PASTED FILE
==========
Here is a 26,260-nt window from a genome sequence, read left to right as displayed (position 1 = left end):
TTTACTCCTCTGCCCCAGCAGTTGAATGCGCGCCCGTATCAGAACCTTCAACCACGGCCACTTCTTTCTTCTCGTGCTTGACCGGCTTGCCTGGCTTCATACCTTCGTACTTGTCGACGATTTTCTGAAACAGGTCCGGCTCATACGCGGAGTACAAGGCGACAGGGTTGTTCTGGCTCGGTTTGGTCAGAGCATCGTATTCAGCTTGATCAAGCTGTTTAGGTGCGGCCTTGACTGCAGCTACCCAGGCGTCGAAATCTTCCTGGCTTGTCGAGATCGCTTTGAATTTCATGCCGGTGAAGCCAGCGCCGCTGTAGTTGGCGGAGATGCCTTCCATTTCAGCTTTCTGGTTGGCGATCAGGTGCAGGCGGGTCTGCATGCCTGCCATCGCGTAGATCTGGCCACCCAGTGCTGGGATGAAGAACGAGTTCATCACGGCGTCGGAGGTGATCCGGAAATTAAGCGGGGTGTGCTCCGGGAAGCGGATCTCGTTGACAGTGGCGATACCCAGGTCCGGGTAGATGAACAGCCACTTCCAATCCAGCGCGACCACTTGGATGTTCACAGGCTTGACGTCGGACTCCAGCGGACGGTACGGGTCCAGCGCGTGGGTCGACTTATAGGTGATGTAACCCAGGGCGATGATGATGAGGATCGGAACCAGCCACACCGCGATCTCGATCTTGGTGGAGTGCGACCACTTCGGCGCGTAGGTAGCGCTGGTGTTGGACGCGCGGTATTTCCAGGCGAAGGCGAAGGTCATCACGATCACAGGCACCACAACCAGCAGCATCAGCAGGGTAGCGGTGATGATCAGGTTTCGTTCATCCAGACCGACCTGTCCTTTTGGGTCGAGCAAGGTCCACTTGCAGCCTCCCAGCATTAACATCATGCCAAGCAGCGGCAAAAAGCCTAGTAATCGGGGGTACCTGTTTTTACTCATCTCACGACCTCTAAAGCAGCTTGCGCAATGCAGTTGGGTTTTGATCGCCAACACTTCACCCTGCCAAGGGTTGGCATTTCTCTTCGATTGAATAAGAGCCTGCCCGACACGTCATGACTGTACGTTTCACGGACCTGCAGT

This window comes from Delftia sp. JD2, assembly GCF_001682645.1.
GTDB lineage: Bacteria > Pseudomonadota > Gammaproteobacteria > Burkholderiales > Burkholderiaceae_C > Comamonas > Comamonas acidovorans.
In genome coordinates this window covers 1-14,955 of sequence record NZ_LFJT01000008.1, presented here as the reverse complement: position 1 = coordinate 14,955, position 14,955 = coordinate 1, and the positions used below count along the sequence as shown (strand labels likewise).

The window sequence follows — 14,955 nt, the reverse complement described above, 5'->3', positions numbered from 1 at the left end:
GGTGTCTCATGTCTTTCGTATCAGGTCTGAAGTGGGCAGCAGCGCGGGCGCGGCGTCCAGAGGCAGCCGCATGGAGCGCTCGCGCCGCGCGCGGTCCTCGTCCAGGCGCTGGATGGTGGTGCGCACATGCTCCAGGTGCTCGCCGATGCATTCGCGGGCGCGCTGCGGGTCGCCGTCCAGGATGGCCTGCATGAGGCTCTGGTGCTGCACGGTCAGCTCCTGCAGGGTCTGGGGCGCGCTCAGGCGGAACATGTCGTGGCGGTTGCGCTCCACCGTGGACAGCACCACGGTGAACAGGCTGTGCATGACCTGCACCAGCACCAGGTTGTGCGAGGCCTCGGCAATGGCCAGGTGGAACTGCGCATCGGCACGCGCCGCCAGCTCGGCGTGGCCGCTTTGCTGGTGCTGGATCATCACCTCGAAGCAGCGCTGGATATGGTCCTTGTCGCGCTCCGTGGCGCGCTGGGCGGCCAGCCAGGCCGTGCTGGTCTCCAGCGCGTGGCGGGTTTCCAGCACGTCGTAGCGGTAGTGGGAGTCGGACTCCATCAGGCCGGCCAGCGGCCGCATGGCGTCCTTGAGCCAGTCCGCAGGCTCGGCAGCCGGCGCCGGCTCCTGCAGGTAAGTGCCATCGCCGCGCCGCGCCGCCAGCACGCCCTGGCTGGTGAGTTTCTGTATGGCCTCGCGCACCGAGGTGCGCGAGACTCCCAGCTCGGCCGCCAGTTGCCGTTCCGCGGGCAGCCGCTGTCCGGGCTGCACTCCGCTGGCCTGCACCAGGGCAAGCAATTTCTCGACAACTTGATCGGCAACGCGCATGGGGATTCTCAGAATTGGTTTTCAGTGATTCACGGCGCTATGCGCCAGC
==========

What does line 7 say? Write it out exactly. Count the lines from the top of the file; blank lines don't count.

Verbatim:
GGTGTCTCATGTCTTTCGTATCAGGTCTGAAGTGGGCAGCAGCGCGGGCGCGGCGTCCAGAGGCAGCCGCATGGAGCGCTCGCGCCGCGCGCGGTCCTCGTCCAGGCGCTGGATGGTGGTGCGCACATGCTCCAGGTGCTCGCCGATGCATTCGCGGGCGCGCTGCGGGTCGCCGTCCAGGATGGCCTGCATGAGGCTCTGGTGCTGCACGGTCAGCTCCTGCAGGGTCTGGGGCGCGCTCAGGCGGAACATGTCGTGGCGGTTGCGCTCCACCGTGGACAGCACCACGGTGAACAGGCTGTGCATGACCTGCACCAGCACCAGGTTGTGCGAGGCCTCGGCAATGGCCAGGTGGAACTGCGCATCGGCACGCGCCGCCAGCTCGGCGTGGCCGCTTTGCTGGTGCTGGATCATCACCTCGAAGCAGCGCTGGATATGGTCCTTGTCGCGCTCCGTGGCGCGCTGGGCGGCCAGCCAGGCCGTGCTGGTCTCCAGCGCGTGGCGGGTTTCCAGCACGTCGTAGCGGTAGTGGGAGTCGGACTCCATCAGGCCGGCCAGCGGCCGCATGGCGTCCTTGAGCCAGTCCGCAGGCTCGGCAGCCGGCGCCGGCTCCTGCAGGTAAGTGCCATCGCCGCGCCGCGCCGCCAGCACGCCCTGGCTGGTGAGTTTCTGTATGGCCTCGCGCACCGAGGTGCGCGAGACTCCCAGCTCGGCCGCCAGTTGCCGTTCCGCGGGCAGCCGCTGTCCGGGCTGCACTCCGCTGGCCTGCACCAGGGCAAGCAATTTCTCGACAACTTGATCGGCAACGCGCATGGGGATTCTCAGAATTGGTTTTCAGTGATTCACGGCGCTATGCGCCAGC